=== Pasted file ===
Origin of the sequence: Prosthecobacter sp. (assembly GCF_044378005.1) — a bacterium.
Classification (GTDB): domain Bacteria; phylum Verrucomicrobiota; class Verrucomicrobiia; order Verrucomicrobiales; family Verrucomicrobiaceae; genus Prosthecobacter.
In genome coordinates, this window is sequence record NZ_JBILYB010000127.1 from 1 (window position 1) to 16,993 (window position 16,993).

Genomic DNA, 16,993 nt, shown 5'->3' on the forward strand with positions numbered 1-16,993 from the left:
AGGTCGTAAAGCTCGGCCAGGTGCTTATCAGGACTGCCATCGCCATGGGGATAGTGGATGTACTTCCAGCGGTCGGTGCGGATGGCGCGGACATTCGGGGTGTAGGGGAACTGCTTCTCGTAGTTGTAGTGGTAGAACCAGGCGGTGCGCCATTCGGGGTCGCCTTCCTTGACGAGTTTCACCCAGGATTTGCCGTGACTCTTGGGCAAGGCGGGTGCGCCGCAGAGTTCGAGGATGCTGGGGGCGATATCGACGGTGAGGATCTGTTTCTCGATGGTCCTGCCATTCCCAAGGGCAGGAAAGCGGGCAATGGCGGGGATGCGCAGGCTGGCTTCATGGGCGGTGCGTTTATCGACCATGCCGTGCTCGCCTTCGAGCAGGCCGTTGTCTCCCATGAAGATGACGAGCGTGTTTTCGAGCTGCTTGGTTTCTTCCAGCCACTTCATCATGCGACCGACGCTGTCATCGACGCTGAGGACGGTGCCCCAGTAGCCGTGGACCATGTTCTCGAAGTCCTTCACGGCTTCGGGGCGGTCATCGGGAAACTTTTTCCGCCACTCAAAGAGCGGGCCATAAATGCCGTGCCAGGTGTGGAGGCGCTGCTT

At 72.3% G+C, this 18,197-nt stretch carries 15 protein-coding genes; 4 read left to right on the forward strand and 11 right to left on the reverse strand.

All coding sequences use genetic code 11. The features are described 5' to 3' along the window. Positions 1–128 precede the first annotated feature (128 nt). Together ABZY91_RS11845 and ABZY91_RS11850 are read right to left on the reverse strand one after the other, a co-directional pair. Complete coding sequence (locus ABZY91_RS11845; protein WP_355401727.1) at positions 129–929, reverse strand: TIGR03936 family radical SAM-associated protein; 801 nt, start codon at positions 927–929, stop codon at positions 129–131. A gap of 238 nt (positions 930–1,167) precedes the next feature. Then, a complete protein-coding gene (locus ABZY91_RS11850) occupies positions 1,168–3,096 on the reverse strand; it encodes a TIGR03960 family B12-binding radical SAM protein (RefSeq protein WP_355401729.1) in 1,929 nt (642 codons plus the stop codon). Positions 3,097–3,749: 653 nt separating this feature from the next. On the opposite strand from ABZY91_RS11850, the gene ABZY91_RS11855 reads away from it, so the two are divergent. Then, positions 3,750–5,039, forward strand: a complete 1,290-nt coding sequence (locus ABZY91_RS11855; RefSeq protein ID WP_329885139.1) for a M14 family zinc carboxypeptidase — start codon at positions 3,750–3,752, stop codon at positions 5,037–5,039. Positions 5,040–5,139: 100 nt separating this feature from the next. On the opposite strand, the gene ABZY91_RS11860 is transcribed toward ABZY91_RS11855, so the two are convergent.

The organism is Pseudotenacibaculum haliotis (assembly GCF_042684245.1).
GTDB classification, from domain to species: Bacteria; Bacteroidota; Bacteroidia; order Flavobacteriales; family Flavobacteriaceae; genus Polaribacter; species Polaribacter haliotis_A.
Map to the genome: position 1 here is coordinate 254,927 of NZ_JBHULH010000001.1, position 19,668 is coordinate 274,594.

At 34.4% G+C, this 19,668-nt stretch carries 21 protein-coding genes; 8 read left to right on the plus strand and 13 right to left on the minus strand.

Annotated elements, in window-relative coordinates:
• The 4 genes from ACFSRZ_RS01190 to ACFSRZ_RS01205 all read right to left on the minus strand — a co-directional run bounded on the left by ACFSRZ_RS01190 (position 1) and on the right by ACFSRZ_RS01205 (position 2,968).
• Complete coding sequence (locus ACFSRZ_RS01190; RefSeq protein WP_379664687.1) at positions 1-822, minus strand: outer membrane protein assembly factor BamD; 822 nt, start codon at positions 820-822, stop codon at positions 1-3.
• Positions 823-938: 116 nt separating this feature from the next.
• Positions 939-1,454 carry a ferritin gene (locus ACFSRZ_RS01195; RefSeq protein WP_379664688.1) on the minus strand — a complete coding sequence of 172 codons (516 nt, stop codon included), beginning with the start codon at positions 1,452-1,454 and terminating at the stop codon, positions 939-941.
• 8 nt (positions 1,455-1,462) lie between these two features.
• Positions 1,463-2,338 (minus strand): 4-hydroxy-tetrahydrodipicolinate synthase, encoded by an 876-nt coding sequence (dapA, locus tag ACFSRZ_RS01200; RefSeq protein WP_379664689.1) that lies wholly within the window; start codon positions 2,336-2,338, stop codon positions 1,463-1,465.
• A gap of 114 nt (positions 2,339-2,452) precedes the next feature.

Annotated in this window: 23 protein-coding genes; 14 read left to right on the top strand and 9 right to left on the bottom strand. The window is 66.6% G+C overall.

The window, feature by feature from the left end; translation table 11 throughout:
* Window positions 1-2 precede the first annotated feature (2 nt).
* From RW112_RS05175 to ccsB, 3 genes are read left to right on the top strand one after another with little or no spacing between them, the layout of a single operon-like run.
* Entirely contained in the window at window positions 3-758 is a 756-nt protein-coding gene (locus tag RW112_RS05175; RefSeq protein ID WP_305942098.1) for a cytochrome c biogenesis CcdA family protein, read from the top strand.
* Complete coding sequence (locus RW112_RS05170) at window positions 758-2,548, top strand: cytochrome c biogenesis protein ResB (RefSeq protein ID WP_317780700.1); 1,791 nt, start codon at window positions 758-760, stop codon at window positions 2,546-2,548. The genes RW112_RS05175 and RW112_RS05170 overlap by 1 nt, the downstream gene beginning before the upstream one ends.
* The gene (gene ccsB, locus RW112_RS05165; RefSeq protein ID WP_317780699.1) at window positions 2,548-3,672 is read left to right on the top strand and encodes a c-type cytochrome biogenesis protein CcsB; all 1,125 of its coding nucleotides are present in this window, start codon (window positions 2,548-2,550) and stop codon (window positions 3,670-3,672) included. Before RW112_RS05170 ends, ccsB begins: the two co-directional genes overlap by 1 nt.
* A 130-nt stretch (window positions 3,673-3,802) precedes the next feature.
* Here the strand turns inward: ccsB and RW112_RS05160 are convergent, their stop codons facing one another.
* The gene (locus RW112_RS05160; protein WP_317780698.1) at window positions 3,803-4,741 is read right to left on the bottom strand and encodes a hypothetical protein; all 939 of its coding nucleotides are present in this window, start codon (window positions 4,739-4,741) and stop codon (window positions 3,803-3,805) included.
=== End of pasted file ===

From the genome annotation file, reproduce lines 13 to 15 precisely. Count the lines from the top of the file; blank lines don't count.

• The 4 genes from ACFSRZ_RS01190 to ACFSRZ_RS01205 all read right to left on the minus strand — a co-directional run bounded on the left by ACFSRZ_RS01190 (position 1) and on the right by ACFSRZ_RS01205 (position 2,968).
• Complete coding sequence (locus ACFSRZ_RS01190; RefSeq protein WP_379664687.1) at positions 1-822, minus strand: outer membrane protein assembly factor BamD; 822 nt, start codon at positions 820-822, stop codon at positions 1-3.
• Positions 823-938: 116 nt separating this feature from the next.